Burlington Gazette – History by Helen Langford
A New Beginning in 1792
Tues., January 3, 1978
The new year, 1792, arrived bright, crisp and clear under a full moon over Quebec City. The newly appointed Lieutenant-Governor and Lady Simcoe had arrived in late autumn forcing them to spend the winter in the Lower Province to await the spring thaws and renewed navigation on the St. Lawrence River. They brought the two youngest of their six children and quantities of camping equipment suitable for life in the woods. The large tents were to be used as their home at Niagara for many long months.
Most of Burlington was still owned by the Mississaugas. Augustus Jones had surveyed East Flamborough. The land west of the Purchase Line (approximately a line along Francis Rd., Job’s Lane angled north to Arthur) had been granted for military service. Plains Rd. is the concession road between the Broken Front lots along the bay and Concession 1 north of Plains Road. Concession 2 extends up over the escarpment. These differ from the survey later done in Nelson Township.
As far as we know, David Fonger was the only resident of the area. His farm bordered the old portage or ‘Carrying Place’ used by all early travellers to get from the bay to Lake Medad area.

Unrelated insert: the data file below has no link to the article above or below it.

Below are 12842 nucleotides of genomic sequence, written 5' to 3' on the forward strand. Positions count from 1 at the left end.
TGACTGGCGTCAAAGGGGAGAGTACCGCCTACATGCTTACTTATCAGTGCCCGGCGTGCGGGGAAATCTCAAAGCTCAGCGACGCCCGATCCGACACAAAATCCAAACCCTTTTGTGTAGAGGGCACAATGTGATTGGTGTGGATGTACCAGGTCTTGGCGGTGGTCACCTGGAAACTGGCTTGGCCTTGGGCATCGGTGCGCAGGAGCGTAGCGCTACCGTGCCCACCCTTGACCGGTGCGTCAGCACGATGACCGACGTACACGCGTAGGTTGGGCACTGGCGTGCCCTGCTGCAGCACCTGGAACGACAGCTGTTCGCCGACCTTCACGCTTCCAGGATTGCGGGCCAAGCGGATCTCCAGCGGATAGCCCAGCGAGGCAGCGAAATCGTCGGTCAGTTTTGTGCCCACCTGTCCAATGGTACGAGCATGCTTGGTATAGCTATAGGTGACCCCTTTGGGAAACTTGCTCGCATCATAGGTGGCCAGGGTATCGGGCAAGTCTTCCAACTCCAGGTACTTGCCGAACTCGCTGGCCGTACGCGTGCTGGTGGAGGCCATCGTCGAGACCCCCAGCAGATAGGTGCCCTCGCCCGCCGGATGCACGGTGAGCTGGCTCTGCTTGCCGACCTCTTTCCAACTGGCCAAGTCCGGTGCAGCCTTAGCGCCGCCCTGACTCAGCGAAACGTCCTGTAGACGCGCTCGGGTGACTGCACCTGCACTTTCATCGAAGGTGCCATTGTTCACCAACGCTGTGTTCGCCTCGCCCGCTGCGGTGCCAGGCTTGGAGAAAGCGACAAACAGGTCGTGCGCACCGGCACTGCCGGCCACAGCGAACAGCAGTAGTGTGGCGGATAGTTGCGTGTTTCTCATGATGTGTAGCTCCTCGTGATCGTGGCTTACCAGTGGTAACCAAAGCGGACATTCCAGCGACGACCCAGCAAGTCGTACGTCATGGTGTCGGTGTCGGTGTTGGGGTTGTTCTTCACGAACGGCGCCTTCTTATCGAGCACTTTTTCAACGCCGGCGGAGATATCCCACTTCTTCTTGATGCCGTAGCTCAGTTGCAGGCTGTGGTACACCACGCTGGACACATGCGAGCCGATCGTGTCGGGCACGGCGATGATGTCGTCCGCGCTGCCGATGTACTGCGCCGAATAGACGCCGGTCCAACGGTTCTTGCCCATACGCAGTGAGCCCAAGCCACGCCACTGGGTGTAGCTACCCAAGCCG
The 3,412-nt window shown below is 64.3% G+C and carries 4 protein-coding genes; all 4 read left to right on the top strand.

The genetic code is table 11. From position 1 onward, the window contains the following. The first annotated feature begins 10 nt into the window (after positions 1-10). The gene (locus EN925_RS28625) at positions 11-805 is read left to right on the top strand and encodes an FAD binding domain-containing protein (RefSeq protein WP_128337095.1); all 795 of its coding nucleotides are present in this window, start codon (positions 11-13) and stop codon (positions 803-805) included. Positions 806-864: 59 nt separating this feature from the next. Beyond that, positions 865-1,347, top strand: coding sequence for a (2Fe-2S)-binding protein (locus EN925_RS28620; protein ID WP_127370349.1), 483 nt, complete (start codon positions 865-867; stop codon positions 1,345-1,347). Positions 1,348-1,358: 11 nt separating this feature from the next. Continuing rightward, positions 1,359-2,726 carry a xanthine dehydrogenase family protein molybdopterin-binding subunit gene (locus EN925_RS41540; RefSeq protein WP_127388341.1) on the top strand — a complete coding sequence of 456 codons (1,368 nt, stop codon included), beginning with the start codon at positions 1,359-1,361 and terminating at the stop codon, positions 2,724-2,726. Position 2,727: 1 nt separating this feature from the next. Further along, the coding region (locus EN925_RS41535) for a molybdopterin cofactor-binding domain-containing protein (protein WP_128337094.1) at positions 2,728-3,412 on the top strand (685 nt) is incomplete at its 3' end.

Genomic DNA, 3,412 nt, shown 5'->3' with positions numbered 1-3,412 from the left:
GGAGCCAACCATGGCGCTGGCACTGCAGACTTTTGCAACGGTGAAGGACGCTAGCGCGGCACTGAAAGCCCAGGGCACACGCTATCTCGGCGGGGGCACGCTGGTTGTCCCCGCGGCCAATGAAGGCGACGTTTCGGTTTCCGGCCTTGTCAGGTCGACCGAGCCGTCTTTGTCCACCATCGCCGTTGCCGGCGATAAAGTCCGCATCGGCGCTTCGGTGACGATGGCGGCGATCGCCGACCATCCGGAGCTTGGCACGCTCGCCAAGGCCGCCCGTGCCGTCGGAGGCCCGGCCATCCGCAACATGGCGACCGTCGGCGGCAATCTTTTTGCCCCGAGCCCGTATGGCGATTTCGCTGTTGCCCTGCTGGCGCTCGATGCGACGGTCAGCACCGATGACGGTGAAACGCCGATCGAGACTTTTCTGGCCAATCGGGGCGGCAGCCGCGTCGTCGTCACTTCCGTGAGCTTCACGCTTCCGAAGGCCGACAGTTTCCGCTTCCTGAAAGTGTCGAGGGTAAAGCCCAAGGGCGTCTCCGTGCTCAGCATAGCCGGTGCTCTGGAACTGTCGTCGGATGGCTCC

Dr. Robert Kerr, surgeon to the Indian Department, had received 1000 acres on the north shore of Burlington Bay, for his war services. Dr. Kerr’s wife was Elizabeth, daughter of Sir William Johnson and Molly Brant (Joseph’s sister). This family knew many of our settlers at Johnston Hall in the Mohawk Valley before and during the War of Independence. The Brant and Kerr families were tied again when Robert Kerr’s son William Johnson married Joseph Brant’s daughter Elizabeth. (These are the two that are buried in St. Luke’s Cemetery).
In 1793, Charles King bought Lots 1 and 2, in the Broken Front and Conc. 1 and 2 from Dr. Robert Kerr. The original document is still held by the King family, and states that Dr. Kerr received 150 pounds for this large tract extending from the bay to the escarpment, west of Francis Rd. to approximately the creek (beside Tim Horton’s Donut shop). Charles King apparently bought this in conjunction with a fellow carpenter at Fort Erie, George Chisholm, recently arrived from New Brunswick.
The stage is now ready for a decade of rapid changes in our area. The province of Upper Canada is official; Simcoe by 1793 has convened two parliaments – one in Kingston.and the last one at Niagara. Charles King, George Chisholm, and William Applegarth have settled in East Flamborough ready to apply their special talents and enterprise in an abundant, fertile wilderness.
Source: Langford, Helen. Burlington Gazette [Ontario], 3 Jan. 1978. Microfilm. Burlington Public Library – Central Branch. Reel 50.